In another example from my time with DFO, a survey of DDT in freshwater and marine fish was performed by a contract, without in-house quality control. The contractor’s report did not mention PCBs, or even the presence of unidentified peaks in the gas chromatograms, although PCBs must have been present. This again is an example of a failed contract, since, among other things, PCBs interfere with the measurement of DDT. These examples illustrate the importance of on-site labs and chemical expertise, and the impossibility of replacing such studies by contracts. There is a need to maintain chemical and toxicological expertise in all DFO research establishments. In response to the decision to eliminate it, I wonder “Quo vadis DFO?” [Whither are you going, DFO?]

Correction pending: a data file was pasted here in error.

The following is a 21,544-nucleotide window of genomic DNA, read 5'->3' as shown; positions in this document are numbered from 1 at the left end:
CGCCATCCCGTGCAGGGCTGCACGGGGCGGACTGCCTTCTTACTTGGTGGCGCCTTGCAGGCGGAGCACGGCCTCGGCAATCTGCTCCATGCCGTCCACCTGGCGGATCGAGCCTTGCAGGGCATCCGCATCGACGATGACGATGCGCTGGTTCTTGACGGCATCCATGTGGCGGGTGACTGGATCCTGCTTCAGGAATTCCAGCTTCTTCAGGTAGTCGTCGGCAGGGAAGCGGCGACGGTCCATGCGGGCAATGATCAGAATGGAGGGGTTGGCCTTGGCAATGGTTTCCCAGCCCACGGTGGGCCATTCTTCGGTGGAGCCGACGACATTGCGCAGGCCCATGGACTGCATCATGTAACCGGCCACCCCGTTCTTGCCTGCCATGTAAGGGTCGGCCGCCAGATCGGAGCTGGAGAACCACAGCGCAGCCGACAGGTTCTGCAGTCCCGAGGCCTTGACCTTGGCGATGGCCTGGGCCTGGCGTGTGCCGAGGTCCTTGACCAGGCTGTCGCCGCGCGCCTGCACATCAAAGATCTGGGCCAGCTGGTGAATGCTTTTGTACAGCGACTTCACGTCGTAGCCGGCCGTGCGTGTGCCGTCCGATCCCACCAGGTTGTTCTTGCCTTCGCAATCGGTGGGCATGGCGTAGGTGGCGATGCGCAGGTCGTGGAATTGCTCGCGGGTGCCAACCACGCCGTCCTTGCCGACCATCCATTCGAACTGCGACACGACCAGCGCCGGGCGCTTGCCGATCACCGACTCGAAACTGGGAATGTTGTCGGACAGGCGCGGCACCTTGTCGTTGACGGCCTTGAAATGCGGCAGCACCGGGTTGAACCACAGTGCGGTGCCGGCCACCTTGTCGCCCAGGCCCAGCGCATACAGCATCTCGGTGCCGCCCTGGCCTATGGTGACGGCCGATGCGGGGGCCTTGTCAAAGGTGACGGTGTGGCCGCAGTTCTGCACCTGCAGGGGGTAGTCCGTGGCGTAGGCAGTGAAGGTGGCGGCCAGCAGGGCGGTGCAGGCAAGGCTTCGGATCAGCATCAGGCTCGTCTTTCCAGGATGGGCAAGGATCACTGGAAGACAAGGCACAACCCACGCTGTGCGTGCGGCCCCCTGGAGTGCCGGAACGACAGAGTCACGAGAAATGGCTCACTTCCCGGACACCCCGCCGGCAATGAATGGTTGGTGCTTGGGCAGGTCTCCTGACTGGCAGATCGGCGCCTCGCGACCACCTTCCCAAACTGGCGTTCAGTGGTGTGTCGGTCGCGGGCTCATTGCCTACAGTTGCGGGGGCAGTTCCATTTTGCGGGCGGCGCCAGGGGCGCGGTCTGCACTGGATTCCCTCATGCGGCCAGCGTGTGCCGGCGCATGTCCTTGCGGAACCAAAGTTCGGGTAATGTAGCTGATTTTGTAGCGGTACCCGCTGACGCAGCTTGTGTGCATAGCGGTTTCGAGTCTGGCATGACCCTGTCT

Alanna Mitchell’s article “Water Works” (July/August 2012) bemoans the fact that good ideas developed in the science halls of our universities do not make it “out of the lab.” (One exception pointed out was, sadly, picked up by a French company, not a Canadian company.)
Most universities have a faculty dedicated to entrepreneurial pursuits. It seems obvious that the science folks should partner with these budding business people to bring the former’s ideas to fruition. Indeed, within a university, there should be a requirement for these two disciplines to cooperate by assigning a potential “good idea” to a senior or graduate business student as a bachelor’s or master’s project with the object of developing the idea into a viable business model. I see a place for the engineering department to become involved as well.
Gordon A. Boyce
Ethics radar pinging